It took me nearly five years of research, two years of pitching to publishers, three months with an editorial consultant to craft the proposal, three different acquisition editors, six months of writing, seven content reviewers, one editor and three months of revisions … but Digital Outcasts is finally available in both print and e-book formats.
You can order the book from the Elsevier store, Amazon, Google Books, and Safari Books Online. Watch this space for some upcoming podcast interviews, plus a few public events where I’ll be raffling off copies of the book.
The speaking tour continues with a stop in Baltimore for this year’s IA Summit. It’s a homecoming of sorts for me, as I attended the Maryland Institute College of Art and lived in the city for seven years.
I also mentioned the MICA Fibers program in my book, in a chapter about wearable computers and how art schools are spearheading innovation in this field. For this, you’d think they’d be interested in having me drop by and talk to students or something. But whatever. I’ll also be discussing the problem of food deserts, with specific mention of Baltimore-related endeavors.
In any case, I’ll be in Baltimore April 5 and I’ll be talking about this:
With one in seven people worldwide currently living with a disability, digital outcasts rely on technology for everyday services that many people take for granted. However, poorly designed products risk alienating this important (and growing) population.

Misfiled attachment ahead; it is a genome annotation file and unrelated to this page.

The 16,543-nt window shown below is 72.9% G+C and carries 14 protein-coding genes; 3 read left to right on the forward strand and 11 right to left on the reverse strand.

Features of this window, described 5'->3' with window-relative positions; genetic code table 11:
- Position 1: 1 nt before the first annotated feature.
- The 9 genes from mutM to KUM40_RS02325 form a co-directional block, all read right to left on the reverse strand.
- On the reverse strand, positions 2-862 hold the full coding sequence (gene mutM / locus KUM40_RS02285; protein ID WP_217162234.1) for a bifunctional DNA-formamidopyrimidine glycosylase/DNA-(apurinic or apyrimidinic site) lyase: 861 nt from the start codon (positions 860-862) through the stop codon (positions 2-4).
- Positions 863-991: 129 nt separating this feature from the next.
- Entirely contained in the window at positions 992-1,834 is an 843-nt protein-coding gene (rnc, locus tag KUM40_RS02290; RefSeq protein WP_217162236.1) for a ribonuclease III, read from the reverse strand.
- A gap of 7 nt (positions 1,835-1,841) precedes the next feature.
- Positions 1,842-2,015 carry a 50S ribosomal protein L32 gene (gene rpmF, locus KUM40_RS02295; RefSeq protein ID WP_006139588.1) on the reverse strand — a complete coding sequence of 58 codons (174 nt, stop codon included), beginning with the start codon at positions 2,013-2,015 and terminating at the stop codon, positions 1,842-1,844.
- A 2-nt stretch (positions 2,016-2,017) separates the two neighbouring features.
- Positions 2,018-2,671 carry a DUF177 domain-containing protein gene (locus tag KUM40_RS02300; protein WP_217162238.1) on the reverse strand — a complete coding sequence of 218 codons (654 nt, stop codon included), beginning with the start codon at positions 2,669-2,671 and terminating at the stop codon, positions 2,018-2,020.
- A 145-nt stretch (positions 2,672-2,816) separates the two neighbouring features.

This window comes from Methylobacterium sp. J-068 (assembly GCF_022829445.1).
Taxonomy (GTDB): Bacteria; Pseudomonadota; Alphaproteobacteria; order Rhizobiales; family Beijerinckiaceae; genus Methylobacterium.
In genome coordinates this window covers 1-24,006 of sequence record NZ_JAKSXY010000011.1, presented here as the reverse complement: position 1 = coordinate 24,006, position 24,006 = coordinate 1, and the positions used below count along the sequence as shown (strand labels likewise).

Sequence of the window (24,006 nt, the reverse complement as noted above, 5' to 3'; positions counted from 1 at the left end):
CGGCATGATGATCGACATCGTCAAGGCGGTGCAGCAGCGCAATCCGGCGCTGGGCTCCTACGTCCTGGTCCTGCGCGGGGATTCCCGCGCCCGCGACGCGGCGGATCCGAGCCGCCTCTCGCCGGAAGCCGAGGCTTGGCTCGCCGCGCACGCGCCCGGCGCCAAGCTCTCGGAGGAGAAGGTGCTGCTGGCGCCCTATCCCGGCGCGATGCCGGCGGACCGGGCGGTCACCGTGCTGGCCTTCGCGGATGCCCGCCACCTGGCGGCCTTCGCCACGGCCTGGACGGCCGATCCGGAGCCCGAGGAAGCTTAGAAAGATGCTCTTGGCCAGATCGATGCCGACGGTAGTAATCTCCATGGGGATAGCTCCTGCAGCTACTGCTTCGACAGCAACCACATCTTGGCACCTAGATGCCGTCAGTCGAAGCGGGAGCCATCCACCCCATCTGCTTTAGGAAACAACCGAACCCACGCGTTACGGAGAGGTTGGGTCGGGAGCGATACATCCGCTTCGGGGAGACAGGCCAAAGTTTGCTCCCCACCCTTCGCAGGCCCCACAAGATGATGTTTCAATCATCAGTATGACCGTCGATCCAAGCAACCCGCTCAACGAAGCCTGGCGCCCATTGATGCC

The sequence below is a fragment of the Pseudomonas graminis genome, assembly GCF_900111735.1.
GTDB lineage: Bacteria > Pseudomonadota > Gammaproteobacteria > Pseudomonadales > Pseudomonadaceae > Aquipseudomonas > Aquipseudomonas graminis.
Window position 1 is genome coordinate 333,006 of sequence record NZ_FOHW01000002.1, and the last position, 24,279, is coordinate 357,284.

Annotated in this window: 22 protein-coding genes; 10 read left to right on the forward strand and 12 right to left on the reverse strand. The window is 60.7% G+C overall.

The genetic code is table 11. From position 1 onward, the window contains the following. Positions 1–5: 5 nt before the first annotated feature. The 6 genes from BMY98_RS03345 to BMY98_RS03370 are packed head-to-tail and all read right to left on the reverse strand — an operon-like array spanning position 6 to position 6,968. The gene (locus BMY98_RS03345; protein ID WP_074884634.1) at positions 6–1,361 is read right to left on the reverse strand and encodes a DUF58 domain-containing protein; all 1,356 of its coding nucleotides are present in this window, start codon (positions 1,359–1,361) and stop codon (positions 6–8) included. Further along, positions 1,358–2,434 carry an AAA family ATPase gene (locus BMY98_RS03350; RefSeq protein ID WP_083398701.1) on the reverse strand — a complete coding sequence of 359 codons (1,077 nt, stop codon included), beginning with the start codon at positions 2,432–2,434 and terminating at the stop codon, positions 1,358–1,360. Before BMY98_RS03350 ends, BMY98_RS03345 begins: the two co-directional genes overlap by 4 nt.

Recognizing this, digital outcasts have taken it upon themselves to develop technology tools to sustain and improve their success in life. This has resulted in some of today’s most exciting innovations, evincing a “grass roots” approach to product development that can be adopted by both small project teams and large corporations.
We as a design community have much to learn from digital outcasts. In this presentation, we’ll discover how a “grass roots” approach to innovation allows disenfranchised users to transform their lives and communities. We’ll also develop strategic approaches to ensure a more inclusive future, in which ambient benefit can be achieved for people of all abilities and backgrounds.